February Agriculture Festivals 2023

A happy costumed street dancer of the Panagbenga Festival. (Ranieljosecastaneda / Wikimedia)

It’s February! Here are the Philippine agricultural festivals to look forward to for this month.

Kagang Festival | Dapitan City, Zamboanga

Kagang, or mud crab, celebrated by the locals of Dapitan City at the Kagang Festival. (Bhny / Wikimedia)

Dapitan City’s Kagang Festival started way back in February 2014 and has been celebrated annually ever since. Kagang is a crab species that can live on dry land. It is common to seven coastal barangays of Dapitan, some of which are Taguillon, Banbanan, Carang and Baylimango. 

During the festival, the City holds a cookfest which features the traditional way of cooking kagang as well as other seafood delicacies. Visitors get to experience an unforgettable seafood festival.

The festival was organized to revive interest in local seafood and to preserve authentic and traditional flavorful dishes where kagang is the main ingredient.

Budbod Kabog Festival | Catmon, Cebu
February 10

Budbod Kabog Festival street dance at Catmon, Cebu. (Municipality of Catmon, Cebu / Facebook)

Budbod kabog is Catmon, Cebu’s local name for suman. The people of this town hold a festival every 10th of February not just to celebrate budbod kabog, but to honor their patron saint San Guillermo de Aquitania. 

The highlight of this festival is the Budbod Kabog Dance Showdown, where contestants perform a dance incorporating the eight steps of processing and preparing budbod kabog. The steps are kabhig (planting,) bugaw (driving away birds), kayo (harvesting with a sickle), gi-ok  (separating grain from stalk), asod (seed pounding), alig-ig (final separation of grain from shell), pasiko (mixing of ingredients) and kilikiti (wrapping of budbod kabog).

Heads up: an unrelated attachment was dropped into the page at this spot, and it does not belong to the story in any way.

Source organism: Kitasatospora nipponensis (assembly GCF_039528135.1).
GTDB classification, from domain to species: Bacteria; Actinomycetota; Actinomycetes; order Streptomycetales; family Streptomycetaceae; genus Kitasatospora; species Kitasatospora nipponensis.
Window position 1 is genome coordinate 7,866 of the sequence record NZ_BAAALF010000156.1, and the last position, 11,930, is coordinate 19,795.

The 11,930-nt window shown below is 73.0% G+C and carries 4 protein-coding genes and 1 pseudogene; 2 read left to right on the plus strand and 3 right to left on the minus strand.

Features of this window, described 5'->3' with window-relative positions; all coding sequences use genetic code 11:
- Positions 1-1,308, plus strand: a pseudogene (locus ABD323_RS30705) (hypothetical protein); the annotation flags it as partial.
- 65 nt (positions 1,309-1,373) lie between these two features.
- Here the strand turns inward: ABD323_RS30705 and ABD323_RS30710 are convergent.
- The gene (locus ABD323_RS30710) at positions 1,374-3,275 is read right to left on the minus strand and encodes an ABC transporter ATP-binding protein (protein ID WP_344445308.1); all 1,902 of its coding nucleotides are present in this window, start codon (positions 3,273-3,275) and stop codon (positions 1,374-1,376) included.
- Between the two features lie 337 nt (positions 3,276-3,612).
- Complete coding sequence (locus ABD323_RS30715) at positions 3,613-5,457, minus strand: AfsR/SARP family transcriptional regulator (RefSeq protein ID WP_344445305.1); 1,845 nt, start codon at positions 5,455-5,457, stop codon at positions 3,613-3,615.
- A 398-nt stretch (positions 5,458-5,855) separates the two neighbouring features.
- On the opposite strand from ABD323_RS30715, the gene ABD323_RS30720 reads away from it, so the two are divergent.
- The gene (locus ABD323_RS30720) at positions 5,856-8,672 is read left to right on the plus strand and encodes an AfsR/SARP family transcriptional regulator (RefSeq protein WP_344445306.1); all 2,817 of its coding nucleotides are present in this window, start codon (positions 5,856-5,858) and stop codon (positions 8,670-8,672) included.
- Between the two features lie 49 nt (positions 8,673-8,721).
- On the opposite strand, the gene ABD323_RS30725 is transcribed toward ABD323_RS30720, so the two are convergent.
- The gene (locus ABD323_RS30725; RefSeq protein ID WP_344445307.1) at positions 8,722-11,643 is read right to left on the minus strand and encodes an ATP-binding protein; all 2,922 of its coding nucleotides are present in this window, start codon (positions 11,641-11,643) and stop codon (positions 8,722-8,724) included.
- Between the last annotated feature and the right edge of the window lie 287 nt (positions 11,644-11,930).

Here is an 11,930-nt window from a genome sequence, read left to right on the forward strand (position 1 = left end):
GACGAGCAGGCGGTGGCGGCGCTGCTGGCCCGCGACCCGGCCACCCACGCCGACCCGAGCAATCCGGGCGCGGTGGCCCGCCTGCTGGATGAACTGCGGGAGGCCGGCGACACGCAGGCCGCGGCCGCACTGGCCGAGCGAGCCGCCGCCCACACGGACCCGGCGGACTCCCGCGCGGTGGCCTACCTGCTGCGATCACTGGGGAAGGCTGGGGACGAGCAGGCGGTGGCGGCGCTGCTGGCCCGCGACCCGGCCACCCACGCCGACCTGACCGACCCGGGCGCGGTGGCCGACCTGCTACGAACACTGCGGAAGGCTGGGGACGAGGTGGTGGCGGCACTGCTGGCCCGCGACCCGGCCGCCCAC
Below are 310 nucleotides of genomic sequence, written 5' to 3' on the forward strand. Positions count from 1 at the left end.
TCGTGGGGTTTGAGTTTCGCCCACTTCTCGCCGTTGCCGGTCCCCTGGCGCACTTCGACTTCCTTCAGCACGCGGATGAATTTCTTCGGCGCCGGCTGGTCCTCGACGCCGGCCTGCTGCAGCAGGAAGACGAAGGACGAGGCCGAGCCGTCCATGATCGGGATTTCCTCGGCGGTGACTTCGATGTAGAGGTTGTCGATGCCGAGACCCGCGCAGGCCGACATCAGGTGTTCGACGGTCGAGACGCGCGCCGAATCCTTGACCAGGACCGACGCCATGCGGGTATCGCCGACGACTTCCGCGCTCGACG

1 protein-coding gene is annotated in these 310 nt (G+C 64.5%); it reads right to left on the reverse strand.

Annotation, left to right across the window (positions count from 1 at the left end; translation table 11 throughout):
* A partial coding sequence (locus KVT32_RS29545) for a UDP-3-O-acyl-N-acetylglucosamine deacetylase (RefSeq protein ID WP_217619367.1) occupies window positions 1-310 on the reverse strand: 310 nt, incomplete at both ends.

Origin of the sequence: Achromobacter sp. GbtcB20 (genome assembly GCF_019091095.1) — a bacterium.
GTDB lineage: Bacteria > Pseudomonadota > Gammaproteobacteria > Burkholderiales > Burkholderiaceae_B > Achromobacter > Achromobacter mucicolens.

Other grand festivities are the Search for the Festival Queen, the Sadsaran (street dancing), and the Grand Patikim food festival which features the local delicacies of Catmon.

Tinagba Festival | Iriga, Camarines Sur
February 11

Street dance performance at Tinagba Festival, Iriga City. (Tinagba Festival / Facebook)

The Tinagba Festival of Iriga City is a secular event reenacting an old ritual of the earliest Bicolanos offering the best produce of the land. This offering was not just done to show gratitude, but also to ensure prosperity.

Throughout the years, the festival has evolved to include a colorful parade of decorated bull carts and motorized floats, as well street dancing, pageants and even sport competitions.

Karanowan Fish-Tival | Balo, Camarines Sur
February 15

Karanowan Fish-tival street dance at Balo, Camarines Sur. (Karanowan Festival / Facebook)

The Karanowan Fish-tival is held in appreciation of nature and its beauty. The city of Balo hopes to instill the value of preserving and protecting natural resources as major sources of food and potential tourist attractions.

The name of the festival was derived from a word from their local dialect, “ranow.” Ranow, meaning lake, highlights the beauty of the nearby Lake Bato and its abundance of tilapia, carp, eel and more.

Pahimis Festival | Amadeo, Cavite
February 22-24

The official poster of the Pahimis Festival in Amadeo. (Municipality of Amadeo / Facebook)

Amadeo’s Pahimis Festival is an annual festival celebrating coffee. “Pahimis” is the old Amadeo word for “giving thanks.” The tradition of this festival is for local coffee farmers to give away their last can of harvest as thanksgiving and good luck for a future abundant harvest.

The festival presents coffee tasting and giveaways, traditional street dancing, farm tours, the Coffee Trade Expo and the Amadeo Garden Show.

The festival seeks to boost the Amadeo’s thriving coffee industry and to position the municipality as one of the promising havens of investment in terms of agri-business and eco-tourism.

Kali-kalihan Festival | Salvador Benedicto, Negros Occidental
Second week of February

Costumed street dancer at the Kali-kalihan Festival. (Don Benedicto Salvador / Facebook)

The Kali-kalihan Festival is a harvest festival celebrated by the Municipality of Don Salvador Benedicto. It’s a week-long celebration showcasing the diverse traditional and cultural heritage of the Negrenses.